During a recent meeting, phrases like “North America only,” “cultural blindness,” and “high-growth markets” allowed her to name her underlying idea “ROW together,” standing for “Rest of the world together.” Use the name to anchor yourself — or if you want to, share it. Speak it out loud, and for wordplay like “ROW together,” present it with a little humor to alleviate your tenseness. It’s not always easy to do on the spot, but naming your thought will define it better, give it more weight, and allow it to take up more space.
Explain your idea. Articulate only the skeleton of your proposal once you have announced and named it. Like a frame around a painting, this focuses your audience’s attention where you want it. Then, as you flesh out the thought, explain why it is important, and why now. Every idea vies with our calendars. Amid busy schedules, why should we care about this topic?
One of Rhianna’s ideas that she had not yet articulated related to the return to a hybrid work environment. Her company is debating various options, and her contribution, if acted on immediately, would address a common employee concern. Without a sense of timeliness, expect a polite golf clap but no momentum. When your audience is convinced that they need to act now, your suggestion will receive more attention.
Entertain feedback. When we doubt ourselves, we yield to our colleagues’ cues if they don’t follow up on what we’ve said. That was certainly true of Rhianna. The lack of response from others confirmed her worst fears: that her suggestions weren’t interesting and she wasn’t smart enough.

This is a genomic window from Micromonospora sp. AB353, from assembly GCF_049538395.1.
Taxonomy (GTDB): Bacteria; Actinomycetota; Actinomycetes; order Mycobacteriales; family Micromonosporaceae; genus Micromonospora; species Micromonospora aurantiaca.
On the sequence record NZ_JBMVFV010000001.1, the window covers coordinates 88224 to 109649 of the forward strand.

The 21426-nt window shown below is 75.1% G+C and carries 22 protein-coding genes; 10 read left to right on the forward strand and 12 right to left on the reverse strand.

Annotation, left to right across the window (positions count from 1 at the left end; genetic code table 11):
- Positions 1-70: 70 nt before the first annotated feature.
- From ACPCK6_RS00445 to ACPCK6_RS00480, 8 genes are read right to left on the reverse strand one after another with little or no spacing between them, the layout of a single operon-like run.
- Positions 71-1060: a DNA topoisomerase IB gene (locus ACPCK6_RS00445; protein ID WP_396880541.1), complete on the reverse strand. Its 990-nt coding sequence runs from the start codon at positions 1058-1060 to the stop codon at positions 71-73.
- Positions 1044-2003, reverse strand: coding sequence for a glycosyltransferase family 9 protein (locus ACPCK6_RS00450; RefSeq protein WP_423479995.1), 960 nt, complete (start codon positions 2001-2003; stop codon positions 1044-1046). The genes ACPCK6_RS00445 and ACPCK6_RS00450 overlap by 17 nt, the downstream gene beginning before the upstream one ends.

Before you relinquish the floor, offer a hook to involve others. Explicitly ask for feedback with questions like, “How many of you feel this way?” “What are your thoughts on this topic?” or “What stands out to you?” When you issue an invitation with an open-ended question, others can pause to appreciate and think more deeply about what you just shared.
As Rhianna has practiced these strategies, she’s been surprised. Even before examining her underlying fears more deeply, she says she’s found her voice. She’s no longer afraid to propose ideas and speak up in meetings and finds greater success when she does. By implementing techniques to land her perspectives, she’s found first-hand evidence that it wasn’t her ideas that lacked stickiness; it was her delivery, shaded by her self-confidence.
After altering how she presented her thoughts, she gained greater purchase on self-worth. Once colleagues adopted her proposals, she naturally adopted a more confident stance. When we doubt our own minds, digging deeper inside exposes more of the same faulty logic. By taking external action, we can liberate ourselves from the web of self-castigation and clear space for our creativity and that of our audience.
By: Sabina Nawaz, Harvard Business Review
Source: Conquer Your Self-Doubt in Meetings